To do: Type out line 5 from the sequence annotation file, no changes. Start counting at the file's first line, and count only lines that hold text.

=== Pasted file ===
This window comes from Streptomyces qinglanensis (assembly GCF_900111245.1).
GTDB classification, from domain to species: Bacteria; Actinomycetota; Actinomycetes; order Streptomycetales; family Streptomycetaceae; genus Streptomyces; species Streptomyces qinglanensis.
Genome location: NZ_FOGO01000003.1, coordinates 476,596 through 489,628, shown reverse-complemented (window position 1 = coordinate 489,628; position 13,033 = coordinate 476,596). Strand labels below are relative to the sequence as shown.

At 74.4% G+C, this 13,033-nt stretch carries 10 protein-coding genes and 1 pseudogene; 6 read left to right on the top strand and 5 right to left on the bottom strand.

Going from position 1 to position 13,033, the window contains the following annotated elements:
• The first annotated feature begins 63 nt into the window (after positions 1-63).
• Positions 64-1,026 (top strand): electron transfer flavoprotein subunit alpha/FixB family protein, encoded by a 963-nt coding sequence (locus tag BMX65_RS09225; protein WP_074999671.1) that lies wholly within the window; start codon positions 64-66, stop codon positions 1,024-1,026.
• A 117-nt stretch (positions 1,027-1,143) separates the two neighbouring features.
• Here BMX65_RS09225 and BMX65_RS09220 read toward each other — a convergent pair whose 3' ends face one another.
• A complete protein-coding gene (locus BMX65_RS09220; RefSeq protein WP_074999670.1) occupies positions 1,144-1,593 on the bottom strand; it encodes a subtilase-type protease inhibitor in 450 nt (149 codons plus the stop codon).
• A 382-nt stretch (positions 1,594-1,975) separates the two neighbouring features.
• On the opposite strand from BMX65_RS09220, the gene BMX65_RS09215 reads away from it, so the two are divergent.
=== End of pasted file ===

Going from position 1 to position 13,033, the window contains the following annotated elements: